Diabetic Eye Exams

Diabetes & Eye Disease

Diabetes is a systemic disease that impacts how your body processes glucose (sugar). When there is too much glucose in your bloodstream, it can cause complications with your heart, teeth, and eyes. Diabetes increases your chance of developing eye diseases, including:

  • Diabetic retinopathy – Diabetic retinopathy occurs when the blood vessels in your retina become damaged or blocked due to higher amounts of sugar in your bloodstream. This can cause the vessels to leak or bulge, permanently damaging your vision.
  • Open-angle glaucoma – Open-angle glaucoma is one of the most common eye diseases, and the chances of developing this disease double for patients with diabetes.
  • Diabetic macular edema – Diabetic macular edema (DME) forms when diabetic retinopathy is not addressed. When the blood vessels in the retina swell and leak, they can cause the macula to swell as well. This swelling can severely damage the macula, causing blindness.

Diabetes can also increase your risk of developing other conditions that can compromise your vision, such as cataracts.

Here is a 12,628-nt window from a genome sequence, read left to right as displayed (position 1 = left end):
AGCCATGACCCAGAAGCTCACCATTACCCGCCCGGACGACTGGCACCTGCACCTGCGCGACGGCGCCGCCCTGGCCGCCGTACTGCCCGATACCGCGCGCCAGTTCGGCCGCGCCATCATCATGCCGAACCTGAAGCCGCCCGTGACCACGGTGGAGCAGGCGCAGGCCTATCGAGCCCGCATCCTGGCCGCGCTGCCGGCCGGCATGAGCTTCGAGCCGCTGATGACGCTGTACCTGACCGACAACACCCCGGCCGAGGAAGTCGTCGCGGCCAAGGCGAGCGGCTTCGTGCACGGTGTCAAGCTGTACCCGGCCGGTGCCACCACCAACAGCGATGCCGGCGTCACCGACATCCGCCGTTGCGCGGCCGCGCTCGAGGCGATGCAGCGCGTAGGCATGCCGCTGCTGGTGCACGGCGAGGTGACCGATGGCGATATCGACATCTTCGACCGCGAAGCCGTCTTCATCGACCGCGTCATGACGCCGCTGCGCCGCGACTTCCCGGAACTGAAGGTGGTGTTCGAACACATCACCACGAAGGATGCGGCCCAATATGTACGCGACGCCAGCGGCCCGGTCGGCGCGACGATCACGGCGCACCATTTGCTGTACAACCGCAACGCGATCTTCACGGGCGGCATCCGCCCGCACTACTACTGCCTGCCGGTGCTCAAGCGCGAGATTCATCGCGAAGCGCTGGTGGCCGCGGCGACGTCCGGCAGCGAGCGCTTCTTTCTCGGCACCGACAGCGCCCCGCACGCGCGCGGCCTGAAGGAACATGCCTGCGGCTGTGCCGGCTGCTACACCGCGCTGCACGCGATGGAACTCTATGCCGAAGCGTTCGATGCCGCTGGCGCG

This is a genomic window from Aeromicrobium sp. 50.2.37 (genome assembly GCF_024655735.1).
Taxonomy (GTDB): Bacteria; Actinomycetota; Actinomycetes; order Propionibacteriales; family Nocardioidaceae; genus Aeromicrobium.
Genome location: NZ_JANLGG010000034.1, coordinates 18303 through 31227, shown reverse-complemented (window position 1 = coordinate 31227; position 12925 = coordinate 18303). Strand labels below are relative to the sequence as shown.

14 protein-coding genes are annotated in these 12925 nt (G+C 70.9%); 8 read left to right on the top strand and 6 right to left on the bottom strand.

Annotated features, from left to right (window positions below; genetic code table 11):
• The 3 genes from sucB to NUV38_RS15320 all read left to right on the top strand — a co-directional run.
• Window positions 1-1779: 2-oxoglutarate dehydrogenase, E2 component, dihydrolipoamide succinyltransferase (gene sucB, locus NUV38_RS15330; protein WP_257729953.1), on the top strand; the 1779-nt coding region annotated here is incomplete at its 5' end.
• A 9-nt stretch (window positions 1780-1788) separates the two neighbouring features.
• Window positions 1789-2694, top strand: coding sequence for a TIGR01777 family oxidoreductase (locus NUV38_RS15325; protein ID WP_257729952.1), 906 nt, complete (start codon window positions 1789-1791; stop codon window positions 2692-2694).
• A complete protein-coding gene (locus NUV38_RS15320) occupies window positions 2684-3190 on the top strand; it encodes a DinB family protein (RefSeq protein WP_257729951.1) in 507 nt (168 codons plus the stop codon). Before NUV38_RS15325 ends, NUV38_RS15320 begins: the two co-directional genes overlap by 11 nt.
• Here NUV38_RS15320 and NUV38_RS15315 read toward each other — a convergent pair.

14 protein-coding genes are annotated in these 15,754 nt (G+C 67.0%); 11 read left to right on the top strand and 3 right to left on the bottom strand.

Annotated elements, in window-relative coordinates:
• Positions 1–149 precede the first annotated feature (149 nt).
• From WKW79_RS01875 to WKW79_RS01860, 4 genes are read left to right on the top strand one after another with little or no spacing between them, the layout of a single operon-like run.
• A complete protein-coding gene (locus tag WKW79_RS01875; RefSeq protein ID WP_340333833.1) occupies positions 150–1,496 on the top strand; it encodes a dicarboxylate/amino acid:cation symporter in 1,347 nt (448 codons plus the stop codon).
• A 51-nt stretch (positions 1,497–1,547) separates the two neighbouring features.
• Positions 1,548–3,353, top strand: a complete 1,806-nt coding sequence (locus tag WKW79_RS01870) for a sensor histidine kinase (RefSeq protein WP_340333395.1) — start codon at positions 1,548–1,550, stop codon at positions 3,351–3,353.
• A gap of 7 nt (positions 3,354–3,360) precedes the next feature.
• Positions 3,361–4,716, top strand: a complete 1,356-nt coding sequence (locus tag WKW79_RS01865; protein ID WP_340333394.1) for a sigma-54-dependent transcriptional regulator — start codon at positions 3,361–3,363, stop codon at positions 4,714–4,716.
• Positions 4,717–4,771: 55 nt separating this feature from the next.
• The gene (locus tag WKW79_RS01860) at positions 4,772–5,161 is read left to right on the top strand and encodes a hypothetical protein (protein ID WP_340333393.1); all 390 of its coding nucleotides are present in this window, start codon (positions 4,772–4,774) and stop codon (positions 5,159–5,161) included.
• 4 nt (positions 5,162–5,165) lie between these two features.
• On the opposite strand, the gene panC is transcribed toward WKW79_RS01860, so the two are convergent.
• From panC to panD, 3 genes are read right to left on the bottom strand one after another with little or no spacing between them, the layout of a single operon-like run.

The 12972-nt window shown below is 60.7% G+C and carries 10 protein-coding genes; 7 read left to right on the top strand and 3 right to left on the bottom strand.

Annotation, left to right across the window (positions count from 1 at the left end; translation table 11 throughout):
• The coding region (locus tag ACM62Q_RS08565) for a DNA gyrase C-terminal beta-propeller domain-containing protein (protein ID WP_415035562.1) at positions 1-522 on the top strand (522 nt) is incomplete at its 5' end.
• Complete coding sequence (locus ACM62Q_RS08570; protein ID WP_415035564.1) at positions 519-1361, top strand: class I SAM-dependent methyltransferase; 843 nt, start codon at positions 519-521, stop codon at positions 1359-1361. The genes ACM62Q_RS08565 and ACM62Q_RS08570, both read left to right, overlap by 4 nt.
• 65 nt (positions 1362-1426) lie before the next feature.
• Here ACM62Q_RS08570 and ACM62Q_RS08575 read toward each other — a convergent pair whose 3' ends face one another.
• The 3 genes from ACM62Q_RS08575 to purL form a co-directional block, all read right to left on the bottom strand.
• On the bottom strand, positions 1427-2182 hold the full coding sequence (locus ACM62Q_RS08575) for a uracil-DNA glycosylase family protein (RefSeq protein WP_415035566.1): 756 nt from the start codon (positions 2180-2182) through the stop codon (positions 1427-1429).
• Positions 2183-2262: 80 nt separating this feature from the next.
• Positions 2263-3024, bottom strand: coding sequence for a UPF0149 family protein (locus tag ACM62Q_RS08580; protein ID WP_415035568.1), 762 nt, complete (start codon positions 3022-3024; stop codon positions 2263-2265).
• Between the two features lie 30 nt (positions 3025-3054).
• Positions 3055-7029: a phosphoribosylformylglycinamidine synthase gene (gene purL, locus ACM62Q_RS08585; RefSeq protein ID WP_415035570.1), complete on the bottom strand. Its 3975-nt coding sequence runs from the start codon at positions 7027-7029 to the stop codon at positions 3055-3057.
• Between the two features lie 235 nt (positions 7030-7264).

Diabetic Eye Exam

Diabetes can be a life-changing diagnosis. Not only can this condition affect different aspects of your overall health, but it can also increase your risk for various eye diseases and other serious ocular conditions. Because of this, the CDC and a variety of reputable optometric resources all recommend patients with diabetes to have their eyes examined annually.

Eye exams can detect signs of diabetes, even if you are unaware that you may have the disease. During your diabetic eye exam, we’ll thoroughly check your eyes for signs of disease or other potential problems using a variety of tools and techniques. Some of the tools we’ll use may include:

A fundus camera takes detailed color photographs of the interior of your eye, allowing the optometrist to examine your optic disc, macula, retina, and vascular system. With these images, any signs of diabetic retinopathy and DME can be detected.

An Optical Coherence Tomography (OCT) captures cross-sectional images using light. The health of the vascular system behind your retina can then be assessed for any signs of diabetic retinopathy and DME.

A visual field test reveals the width of your field of view when focused on a central point. This test can help determine if eye disease has produced any blind spots in your vision.

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